You Can Keep the Pudding: SOU Athletics Adds Women’s Wrestling to Their Repertoire
When many people think of wrestling, images of red-faced ranting, flying chairs and other lowest-common-denominator theatrics come to mind, like a Trump press conference with spandex. Yet the “strictly for entertainment” televised junk food bears no relation to the sport with a history stretching back to Homer’s The Iliad. Wrestling’s place in the Olympics (classical since 708 BCE, modern since 1896) was put into jeopardy after the most recent games in London, due to the sway of corporate interests in sponsorships and viewing audiences the sport lacks. Likewise, collegiate programs at Portland State and University of Oregon have been eliminated—well, men’s wrestling, to be precise.
“Women’s wrestling truly is the future of the sport,” PSU four-time All-American Tony Champion said. “People still back in the Stone Age think that it’s not but…every program I have seen open in the last couple of years has been a combination of men’s and women’s wrestling.”
This combo is coming to Southern Oregon University, which becomes the fourth college in the state to add a women’s program this fall. Champion, the new coach, moves from coaching the varsity wrestling team at Ashland High School—one which also included boys and girls.
“I just happened to be in the right place at the right time,” he said. “Of the five girls that came out [of Ashland], four were state placers and one was the state champion our first year.”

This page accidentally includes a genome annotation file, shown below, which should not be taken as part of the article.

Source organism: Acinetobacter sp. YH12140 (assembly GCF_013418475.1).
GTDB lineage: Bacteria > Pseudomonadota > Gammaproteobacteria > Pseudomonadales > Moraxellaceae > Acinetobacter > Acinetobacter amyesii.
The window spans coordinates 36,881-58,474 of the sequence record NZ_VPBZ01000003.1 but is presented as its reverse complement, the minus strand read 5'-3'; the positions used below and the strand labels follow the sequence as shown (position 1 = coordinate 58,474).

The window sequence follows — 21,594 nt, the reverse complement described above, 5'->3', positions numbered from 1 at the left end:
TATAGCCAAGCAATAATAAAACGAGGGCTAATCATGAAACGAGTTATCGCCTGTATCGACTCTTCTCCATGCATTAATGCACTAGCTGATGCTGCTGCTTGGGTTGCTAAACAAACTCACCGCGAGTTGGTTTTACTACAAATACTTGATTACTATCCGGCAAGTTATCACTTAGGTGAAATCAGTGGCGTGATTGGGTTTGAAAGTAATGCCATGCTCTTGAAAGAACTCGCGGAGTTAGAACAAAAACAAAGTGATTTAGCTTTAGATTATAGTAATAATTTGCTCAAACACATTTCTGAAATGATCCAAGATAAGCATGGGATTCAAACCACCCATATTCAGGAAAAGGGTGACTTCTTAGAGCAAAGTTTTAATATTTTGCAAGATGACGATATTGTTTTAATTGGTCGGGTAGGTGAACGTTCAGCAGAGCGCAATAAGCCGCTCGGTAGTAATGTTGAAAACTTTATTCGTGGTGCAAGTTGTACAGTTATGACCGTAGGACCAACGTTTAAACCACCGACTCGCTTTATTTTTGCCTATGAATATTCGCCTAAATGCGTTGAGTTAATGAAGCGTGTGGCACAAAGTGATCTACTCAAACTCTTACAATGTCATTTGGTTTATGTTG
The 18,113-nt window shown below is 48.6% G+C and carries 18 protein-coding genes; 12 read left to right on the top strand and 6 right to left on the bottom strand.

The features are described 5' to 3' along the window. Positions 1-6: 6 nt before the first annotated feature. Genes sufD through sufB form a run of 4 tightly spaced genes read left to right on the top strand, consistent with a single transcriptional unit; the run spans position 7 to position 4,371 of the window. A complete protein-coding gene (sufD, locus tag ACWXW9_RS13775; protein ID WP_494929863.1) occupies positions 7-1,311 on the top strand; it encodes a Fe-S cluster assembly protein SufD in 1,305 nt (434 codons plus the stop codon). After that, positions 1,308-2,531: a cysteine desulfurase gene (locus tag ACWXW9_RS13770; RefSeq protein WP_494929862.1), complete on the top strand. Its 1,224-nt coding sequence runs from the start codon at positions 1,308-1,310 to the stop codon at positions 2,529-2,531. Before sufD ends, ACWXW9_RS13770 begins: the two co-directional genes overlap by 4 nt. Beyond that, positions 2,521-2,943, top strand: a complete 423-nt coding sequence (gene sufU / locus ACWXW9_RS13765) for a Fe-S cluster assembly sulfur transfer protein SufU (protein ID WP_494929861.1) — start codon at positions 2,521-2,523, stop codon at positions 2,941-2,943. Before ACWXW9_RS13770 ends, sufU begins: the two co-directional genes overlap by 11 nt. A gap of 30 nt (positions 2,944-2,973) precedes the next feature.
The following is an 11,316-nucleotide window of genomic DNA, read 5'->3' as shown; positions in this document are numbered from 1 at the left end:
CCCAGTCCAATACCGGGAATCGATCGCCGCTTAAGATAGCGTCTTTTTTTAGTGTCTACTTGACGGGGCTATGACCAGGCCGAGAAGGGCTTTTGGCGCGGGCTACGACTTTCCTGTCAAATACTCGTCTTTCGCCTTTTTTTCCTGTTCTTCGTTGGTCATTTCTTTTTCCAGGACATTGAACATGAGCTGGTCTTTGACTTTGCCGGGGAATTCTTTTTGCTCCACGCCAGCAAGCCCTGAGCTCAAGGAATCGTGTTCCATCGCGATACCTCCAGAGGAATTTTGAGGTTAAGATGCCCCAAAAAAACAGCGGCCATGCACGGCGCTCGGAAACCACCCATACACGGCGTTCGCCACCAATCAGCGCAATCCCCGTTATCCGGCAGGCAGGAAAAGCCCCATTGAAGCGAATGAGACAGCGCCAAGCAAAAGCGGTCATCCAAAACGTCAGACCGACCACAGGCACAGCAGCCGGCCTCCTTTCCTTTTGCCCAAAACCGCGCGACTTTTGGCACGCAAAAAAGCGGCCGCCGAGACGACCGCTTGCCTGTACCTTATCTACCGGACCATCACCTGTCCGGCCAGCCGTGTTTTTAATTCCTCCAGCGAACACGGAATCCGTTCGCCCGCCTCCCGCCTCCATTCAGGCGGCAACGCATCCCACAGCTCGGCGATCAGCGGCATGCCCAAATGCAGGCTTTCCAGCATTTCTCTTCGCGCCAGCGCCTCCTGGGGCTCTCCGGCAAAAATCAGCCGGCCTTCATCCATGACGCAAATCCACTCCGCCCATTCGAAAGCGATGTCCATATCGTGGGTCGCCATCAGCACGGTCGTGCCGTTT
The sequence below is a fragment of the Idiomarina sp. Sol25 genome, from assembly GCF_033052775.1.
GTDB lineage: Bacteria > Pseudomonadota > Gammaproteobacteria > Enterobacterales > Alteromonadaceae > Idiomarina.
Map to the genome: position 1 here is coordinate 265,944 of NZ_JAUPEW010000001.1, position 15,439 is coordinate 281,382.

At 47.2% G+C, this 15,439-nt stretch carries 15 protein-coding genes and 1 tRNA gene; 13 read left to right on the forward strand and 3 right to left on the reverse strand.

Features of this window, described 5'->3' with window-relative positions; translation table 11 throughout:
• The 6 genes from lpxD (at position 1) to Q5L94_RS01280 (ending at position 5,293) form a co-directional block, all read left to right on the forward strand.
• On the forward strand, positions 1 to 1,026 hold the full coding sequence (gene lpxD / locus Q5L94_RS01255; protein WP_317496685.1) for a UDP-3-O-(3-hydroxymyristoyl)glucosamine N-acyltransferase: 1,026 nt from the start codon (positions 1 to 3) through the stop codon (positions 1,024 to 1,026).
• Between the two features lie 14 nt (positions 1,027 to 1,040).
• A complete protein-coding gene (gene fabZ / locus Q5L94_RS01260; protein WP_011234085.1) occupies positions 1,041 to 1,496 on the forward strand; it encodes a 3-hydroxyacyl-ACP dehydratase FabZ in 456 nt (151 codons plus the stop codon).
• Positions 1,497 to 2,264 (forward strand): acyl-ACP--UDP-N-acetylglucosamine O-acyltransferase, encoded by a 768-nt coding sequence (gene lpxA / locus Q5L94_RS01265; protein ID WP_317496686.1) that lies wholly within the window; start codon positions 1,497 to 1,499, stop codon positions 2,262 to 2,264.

One of those athletes, Sydney Norvell, is joining the new Raiders team. She suggests the “freestyle” form of wrestling practiced specifically by women makes for quicker, more exciting matches that engage audiences.
“You can throw over the head, you can lock your hands when somebody’s on the ground,” she said. “It’s a little more dangerous.”
The thrill of the fight is definitely what attracts teammate Kalyn Schwartz to the ring; a Marine Corps veteran and co-owner of Rogue Combat Academy, she was undefeated with six victories as a mixed martial artist when she decided to complete the higher education she started at Rogue Community College.
“I started doing combat sports and the person I am today is completely different, I walk around with confidence and hope for my future,” Schwartz said. “It’s important to me that whatever I get to do with my life, I get to show other women that you don’t have to just find a boyfriend, have a kid and put yourself on a backburner, it’s ok to be about yourself.”
The team will be under the spotlight in more ways than one their inaugural year: Starting this month, former Ashland High wrestler Sam Gostnell is returning from a budding filmmaking career in Los Angeles to produce a documentary Everything All At Once, about the women’s wrestling program.
“What’s cool about this project is that it’s about this single women’s wrestling team in Southern Oregon, but really it’s telling the story of women’s wrestling as a whole [and] of wrestlers all around the world,” Gostnell said.
Their first-ever SOU home meet will be on Nov. 4 against Menlo College, with alternating matches between the men’s and women’s teams.
Disclosure: The author’s day job is at RVTV, a semi-autonomous community television network sponsored by SOU.
Photo: SOU women’s wrestlers Sydney Norvell (grey) and Sofie Bogdanove (blue). Courtesy of Sam Gostnell.